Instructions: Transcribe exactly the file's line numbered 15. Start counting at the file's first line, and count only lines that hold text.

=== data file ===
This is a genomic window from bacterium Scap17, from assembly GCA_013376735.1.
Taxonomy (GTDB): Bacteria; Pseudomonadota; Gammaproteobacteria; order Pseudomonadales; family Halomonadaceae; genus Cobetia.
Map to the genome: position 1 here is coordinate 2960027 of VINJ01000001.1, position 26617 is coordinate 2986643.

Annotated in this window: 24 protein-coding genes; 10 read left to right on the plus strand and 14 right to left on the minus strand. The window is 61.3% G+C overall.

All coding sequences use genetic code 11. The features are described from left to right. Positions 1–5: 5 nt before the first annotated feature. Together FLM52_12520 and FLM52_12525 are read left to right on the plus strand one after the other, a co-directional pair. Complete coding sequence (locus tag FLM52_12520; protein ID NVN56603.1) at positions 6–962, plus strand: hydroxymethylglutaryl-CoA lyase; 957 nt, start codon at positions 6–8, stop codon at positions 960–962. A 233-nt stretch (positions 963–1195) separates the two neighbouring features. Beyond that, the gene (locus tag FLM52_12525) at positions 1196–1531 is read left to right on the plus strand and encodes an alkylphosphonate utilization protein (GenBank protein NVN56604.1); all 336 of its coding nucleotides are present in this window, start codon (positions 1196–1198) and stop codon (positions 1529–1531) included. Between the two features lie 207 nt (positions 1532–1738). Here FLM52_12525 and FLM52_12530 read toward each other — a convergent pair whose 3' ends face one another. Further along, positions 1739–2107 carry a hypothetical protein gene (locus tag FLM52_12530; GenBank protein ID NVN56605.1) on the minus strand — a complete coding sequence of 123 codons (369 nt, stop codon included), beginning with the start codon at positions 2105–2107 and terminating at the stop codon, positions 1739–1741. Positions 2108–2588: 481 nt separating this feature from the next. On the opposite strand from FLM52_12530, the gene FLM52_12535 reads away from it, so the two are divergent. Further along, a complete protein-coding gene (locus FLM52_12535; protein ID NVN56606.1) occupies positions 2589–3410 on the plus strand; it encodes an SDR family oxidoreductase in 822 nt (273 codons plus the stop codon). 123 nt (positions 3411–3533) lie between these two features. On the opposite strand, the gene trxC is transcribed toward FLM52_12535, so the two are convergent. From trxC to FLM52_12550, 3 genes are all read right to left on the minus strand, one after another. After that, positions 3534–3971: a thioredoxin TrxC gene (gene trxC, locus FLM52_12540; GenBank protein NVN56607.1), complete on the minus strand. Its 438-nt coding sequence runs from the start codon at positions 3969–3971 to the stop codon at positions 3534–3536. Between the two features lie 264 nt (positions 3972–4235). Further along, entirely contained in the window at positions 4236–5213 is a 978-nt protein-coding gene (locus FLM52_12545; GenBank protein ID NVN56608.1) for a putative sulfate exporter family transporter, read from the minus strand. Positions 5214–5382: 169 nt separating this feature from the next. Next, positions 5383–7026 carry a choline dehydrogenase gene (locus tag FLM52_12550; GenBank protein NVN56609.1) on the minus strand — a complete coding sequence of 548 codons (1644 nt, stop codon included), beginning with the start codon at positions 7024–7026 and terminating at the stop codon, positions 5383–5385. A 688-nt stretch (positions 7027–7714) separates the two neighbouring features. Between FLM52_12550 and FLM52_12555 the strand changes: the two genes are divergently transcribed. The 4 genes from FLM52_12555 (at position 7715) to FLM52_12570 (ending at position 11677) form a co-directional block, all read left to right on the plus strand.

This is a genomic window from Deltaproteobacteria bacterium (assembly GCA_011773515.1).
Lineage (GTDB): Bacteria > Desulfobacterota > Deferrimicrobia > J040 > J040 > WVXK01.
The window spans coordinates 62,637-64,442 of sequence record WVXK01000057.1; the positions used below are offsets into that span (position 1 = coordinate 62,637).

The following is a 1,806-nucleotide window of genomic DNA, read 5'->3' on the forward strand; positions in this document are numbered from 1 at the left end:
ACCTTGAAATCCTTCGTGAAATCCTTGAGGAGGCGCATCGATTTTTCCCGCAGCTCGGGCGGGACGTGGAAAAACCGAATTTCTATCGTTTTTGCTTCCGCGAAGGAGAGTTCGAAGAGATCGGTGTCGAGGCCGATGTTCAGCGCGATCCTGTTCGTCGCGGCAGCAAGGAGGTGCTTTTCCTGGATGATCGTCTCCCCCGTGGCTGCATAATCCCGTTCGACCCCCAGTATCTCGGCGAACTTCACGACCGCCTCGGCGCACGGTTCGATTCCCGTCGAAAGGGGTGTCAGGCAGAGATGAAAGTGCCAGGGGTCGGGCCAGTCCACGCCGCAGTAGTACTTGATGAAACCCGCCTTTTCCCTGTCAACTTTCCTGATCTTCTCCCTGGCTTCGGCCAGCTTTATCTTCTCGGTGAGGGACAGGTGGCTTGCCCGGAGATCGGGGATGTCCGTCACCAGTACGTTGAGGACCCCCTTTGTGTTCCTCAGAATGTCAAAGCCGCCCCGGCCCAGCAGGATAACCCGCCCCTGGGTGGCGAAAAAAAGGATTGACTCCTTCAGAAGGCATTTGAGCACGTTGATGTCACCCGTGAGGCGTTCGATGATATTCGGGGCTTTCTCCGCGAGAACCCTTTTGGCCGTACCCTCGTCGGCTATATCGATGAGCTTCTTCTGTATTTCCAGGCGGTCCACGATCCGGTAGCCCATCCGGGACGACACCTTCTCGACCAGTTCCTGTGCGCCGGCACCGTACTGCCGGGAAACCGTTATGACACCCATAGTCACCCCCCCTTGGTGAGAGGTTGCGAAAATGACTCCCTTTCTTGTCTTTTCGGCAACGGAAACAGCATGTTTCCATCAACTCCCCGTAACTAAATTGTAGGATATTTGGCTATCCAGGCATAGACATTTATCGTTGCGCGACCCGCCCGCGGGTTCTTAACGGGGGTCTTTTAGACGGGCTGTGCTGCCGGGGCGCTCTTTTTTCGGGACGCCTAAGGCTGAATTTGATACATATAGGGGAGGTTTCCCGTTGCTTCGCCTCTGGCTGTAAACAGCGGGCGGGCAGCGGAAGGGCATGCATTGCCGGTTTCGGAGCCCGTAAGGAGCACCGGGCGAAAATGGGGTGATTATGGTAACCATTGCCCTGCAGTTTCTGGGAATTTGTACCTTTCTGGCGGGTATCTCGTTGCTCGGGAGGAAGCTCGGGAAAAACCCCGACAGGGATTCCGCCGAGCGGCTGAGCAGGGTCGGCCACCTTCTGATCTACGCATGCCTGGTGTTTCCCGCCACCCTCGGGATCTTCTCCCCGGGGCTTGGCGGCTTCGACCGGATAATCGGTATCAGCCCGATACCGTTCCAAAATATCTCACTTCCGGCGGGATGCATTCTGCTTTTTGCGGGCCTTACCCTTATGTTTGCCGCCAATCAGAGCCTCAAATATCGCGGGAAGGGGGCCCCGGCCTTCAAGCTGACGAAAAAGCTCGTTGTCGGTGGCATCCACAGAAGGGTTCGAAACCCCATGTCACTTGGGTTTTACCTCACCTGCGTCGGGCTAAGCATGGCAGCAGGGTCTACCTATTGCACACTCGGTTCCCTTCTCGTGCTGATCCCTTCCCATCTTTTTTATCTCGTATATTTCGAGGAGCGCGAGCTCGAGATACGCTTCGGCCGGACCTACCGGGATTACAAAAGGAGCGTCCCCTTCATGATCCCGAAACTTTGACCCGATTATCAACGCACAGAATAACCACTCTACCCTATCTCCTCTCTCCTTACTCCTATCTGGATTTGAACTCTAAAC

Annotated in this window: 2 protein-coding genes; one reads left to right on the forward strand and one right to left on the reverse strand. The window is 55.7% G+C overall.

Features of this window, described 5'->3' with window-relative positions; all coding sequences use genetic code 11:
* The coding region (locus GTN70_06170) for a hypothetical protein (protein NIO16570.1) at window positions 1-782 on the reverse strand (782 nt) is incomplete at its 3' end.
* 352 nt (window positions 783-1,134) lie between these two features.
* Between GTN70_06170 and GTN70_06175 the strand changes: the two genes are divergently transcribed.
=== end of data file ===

* Between GTN70_06170 and GTN70_06175 the strand changes: the two genes are divergently transcribed.